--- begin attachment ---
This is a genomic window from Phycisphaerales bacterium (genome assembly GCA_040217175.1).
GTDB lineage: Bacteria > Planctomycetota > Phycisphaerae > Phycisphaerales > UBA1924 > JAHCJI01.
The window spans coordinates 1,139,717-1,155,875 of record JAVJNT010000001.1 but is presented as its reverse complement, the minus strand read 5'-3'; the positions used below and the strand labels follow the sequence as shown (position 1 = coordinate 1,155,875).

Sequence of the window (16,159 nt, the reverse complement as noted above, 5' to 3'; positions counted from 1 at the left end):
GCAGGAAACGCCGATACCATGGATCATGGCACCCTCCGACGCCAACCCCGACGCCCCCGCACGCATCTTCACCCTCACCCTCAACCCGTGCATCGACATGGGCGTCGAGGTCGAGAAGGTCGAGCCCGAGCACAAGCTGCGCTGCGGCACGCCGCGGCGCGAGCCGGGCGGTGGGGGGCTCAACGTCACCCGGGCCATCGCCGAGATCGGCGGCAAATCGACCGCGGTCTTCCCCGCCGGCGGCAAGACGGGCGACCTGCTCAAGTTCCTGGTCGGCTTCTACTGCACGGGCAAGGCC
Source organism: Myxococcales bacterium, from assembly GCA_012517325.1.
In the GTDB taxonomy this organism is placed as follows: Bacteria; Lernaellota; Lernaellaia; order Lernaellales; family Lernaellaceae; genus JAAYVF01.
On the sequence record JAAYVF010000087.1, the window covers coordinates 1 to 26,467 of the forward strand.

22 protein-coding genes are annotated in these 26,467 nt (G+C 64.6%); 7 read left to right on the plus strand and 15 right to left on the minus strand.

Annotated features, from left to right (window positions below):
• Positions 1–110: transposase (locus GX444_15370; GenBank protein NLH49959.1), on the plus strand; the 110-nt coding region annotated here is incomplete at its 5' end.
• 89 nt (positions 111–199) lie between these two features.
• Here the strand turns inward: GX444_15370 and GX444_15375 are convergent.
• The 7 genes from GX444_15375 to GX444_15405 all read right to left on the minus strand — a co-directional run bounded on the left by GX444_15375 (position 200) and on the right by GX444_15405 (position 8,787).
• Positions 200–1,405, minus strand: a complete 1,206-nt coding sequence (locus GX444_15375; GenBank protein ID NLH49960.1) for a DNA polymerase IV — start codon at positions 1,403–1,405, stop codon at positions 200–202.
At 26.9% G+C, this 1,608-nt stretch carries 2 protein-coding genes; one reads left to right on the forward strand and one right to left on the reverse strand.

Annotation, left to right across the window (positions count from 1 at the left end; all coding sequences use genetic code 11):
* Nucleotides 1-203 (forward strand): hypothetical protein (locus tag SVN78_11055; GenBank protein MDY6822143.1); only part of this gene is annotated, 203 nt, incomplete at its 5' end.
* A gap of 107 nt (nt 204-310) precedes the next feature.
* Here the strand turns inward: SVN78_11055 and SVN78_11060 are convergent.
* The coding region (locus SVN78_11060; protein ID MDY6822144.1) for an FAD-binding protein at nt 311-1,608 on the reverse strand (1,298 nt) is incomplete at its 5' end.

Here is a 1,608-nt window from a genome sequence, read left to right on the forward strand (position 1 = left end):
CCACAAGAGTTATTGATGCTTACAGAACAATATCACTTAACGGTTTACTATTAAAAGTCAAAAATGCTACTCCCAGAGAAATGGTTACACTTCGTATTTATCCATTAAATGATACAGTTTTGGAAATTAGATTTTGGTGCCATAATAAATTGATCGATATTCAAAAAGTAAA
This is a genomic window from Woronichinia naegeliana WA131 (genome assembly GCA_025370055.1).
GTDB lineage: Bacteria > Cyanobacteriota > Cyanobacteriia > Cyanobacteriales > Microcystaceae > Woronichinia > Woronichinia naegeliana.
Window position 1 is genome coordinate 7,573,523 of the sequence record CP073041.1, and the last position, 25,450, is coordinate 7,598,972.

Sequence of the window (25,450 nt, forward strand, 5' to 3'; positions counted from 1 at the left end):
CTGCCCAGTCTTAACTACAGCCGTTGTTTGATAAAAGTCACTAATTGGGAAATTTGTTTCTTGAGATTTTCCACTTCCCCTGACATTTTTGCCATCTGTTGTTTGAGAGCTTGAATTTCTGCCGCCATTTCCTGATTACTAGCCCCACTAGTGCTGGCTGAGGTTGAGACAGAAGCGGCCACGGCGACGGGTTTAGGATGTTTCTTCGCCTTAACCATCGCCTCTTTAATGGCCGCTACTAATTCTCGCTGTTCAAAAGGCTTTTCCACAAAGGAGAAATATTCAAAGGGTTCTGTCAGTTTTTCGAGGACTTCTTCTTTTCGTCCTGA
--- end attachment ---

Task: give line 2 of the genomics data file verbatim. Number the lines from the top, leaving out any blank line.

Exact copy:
GTDB lineage: Bacteria > Planctomycetota > Phycisphaerae > Phycisphaerales > UBA1924 > JAHCJI01.